The media's dominant preoccupation remains, quite naturally, the Middle Eastern situation, with headlines focusing particularly on the evacuation of British citizens which is underway.
However, we find earlier stories about the shortage of helicopters for British troops somewhat difficult to reconcile with The Times report that six Sea King helicopters have left the Yeovilton Royal Navy Air Station in Somerset on a marathon journey to Cyprus, where they will be deployed to help in the evacuation.
Additionally, as we now know, the MoD managed to find some Chinook helicopters to carry out the initial evacuations and we learn from the BBC website that no less than five Chinooks are currently providing support to British officials in Beirut.
According to Wing Commander Carl Scott, chief of staff of Joint Helicopter Command, one Chinook "flew in [EU foreign policy chief] Javier Solana and took the opportunity to take 40 people out - the ill, the young, elderly and those you would expect to need to be taken out."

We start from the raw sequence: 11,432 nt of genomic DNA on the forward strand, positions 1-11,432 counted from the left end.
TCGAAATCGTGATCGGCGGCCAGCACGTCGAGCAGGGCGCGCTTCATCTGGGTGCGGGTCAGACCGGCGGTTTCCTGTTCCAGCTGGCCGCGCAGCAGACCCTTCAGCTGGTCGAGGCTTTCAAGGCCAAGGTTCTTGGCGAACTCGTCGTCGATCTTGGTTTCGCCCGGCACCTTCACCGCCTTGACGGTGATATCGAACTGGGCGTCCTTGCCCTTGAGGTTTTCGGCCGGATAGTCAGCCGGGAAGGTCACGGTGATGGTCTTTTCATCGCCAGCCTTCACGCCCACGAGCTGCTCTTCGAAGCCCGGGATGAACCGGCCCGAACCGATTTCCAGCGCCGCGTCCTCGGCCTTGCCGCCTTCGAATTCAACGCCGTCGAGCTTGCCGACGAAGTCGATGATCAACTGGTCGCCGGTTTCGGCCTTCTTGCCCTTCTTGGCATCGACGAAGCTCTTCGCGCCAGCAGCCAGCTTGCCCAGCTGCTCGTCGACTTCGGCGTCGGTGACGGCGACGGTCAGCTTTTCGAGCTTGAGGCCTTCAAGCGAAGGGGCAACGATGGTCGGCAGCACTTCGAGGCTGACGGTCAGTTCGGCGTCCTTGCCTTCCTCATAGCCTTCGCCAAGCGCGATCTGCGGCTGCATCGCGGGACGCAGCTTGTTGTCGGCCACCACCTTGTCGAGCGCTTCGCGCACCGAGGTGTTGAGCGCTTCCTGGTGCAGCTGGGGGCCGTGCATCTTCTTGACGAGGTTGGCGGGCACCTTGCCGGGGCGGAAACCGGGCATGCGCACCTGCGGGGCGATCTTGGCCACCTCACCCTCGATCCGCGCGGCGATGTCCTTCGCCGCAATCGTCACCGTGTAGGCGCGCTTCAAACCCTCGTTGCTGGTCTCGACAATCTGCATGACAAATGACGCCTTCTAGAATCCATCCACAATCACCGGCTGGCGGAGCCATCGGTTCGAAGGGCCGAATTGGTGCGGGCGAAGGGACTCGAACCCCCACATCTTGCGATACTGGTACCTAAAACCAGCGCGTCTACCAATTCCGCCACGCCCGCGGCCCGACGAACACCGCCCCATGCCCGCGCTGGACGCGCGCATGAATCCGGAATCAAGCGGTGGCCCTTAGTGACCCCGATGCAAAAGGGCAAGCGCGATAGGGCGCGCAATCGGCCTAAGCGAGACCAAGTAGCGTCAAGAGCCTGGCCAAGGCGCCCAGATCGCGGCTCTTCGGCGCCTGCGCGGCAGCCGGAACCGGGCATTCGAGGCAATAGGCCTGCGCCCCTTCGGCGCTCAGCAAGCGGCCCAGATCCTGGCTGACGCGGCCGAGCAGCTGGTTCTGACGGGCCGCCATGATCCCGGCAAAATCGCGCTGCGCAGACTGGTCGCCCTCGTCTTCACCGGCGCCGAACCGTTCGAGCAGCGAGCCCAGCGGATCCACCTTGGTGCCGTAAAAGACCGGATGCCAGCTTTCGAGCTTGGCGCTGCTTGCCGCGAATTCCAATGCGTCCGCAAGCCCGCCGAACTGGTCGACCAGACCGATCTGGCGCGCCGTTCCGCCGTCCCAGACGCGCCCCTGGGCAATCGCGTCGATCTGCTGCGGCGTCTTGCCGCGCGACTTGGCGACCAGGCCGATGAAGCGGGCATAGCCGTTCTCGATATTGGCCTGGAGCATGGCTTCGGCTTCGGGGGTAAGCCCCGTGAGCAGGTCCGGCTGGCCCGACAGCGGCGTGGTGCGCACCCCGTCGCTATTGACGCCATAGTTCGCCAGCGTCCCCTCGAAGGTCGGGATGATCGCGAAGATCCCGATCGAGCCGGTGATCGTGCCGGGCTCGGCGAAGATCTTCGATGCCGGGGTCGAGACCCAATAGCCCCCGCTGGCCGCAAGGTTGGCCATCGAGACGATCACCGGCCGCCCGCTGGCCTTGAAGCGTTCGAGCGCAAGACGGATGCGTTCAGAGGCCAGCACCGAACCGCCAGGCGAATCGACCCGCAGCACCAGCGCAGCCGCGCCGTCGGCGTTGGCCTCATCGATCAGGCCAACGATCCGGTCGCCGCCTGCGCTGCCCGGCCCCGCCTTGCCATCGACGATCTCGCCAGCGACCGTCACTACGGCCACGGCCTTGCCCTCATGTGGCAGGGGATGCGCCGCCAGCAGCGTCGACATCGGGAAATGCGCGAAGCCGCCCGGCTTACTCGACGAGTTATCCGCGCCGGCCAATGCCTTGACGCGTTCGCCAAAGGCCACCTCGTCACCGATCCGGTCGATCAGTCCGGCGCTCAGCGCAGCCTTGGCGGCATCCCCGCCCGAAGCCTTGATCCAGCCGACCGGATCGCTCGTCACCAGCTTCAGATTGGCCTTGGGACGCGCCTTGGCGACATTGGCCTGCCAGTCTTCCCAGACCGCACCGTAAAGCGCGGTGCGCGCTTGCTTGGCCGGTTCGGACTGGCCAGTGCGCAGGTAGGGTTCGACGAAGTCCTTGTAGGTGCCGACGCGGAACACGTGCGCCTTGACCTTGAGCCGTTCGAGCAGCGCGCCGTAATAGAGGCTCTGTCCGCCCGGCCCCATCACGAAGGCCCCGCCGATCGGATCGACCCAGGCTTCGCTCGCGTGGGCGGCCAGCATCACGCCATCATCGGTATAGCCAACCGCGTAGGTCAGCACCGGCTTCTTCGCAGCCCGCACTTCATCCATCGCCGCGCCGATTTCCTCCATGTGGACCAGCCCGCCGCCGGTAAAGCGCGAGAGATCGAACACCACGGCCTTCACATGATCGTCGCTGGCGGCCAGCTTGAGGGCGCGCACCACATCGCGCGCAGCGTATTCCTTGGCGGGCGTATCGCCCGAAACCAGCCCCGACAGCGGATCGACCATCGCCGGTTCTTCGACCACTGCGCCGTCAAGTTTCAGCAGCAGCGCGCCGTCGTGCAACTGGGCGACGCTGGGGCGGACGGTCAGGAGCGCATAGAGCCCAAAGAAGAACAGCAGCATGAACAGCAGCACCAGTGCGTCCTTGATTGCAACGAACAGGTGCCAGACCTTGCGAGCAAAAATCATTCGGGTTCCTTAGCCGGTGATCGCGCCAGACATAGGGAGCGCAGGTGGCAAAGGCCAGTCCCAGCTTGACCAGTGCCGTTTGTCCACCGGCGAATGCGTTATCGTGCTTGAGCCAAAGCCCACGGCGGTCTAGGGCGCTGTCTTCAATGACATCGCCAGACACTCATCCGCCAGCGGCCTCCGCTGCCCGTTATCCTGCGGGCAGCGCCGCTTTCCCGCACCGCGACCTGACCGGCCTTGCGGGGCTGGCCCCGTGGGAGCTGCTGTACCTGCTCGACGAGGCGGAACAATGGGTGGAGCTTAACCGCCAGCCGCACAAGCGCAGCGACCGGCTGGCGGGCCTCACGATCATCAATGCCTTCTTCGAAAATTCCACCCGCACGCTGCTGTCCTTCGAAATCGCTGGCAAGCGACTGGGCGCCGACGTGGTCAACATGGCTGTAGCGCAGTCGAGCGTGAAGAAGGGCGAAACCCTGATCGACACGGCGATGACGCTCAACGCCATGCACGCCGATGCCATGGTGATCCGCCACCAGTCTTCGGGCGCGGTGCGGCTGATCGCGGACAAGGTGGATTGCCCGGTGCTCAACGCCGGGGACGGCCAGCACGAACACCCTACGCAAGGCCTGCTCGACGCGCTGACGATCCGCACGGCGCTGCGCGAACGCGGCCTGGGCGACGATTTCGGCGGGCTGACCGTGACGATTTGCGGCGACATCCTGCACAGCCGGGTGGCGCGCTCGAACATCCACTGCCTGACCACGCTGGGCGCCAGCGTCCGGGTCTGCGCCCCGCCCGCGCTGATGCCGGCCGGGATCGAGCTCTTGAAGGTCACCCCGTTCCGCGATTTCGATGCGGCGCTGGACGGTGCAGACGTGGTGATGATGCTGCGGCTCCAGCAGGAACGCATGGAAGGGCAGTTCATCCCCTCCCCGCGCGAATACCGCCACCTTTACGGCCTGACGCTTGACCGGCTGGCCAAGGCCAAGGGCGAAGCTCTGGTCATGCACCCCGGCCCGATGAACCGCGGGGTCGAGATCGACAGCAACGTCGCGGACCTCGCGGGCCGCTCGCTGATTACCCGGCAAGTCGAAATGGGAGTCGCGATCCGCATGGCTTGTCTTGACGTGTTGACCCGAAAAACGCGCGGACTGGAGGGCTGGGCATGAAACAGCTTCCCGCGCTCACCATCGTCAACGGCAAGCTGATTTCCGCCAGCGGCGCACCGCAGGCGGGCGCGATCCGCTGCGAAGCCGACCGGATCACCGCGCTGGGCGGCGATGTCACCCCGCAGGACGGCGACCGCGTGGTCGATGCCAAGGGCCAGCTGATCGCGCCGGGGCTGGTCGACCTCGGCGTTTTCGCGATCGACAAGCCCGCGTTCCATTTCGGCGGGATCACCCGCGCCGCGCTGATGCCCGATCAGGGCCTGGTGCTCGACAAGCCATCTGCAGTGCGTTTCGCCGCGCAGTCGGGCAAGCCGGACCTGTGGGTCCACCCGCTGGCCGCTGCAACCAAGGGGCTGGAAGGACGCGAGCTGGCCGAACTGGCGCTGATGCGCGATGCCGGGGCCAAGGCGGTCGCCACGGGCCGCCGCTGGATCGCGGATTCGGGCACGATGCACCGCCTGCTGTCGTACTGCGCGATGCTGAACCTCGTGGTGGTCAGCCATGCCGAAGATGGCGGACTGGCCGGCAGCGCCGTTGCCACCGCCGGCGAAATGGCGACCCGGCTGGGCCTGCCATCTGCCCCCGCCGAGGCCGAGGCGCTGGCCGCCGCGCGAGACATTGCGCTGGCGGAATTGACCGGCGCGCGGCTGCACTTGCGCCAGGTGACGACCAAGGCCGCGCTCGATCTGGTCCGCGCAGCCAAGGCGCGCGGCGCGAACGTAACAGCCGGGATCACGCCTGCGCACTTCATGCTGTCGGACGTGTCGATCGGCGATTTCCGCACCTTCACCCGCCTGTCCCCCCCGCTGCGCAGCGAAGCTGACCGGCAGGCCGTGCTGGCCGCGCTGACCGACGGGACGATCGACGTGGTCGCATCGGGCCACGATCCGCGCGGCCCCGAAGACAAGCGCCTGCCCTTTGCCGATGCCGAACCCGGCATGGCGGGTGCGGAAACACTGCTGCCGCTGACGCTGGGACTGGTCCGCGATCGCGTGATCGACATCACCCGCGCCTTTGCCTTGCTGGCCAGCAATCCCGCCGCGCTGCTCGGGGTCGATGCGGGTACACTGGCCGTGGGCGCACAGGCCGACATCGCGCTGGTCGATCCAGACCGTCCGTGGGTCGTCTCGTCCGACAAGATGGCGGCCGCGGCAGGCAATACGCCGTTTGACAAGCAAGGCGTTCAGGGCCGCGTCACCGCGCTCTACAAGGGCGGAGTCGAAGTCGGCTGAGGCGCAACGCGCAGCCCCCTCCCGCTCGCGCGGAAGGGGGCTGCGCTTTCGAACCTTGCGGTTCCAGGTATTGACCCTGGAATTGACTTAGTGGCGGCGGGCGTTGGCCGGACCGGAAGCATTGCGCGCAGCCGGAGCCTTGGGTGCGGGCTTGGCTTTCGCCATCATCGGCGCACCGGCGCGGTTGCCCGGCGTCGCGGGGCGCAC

Thus, it was not the Cyprus-based Griffins that were used, but a heavy-lift helicopter, the like of which are needed desperately in Iraq and Afghanistan.
At the moment, there are only two Chinooks in Iraq and a further six in Afghanistan, with another two promised. With only 16 of the RAF's 28-strong fleet of Chinooks currently "fit for purpose", the five being deployed in Lebanon now makes the whole of the fleet committed, bar one,
Yet even the numbers committed are not sufficient for operations in our combat areas, where many believe that we have too few troops and too little helicopter lift capacity. Should there be any further emergencies, the cupboard is effectively bare.
All this goes to show just how perilously marginal the strength of our armed forces has become, yet the mad European adventure continues unabated.
We must be very close to a reckoning.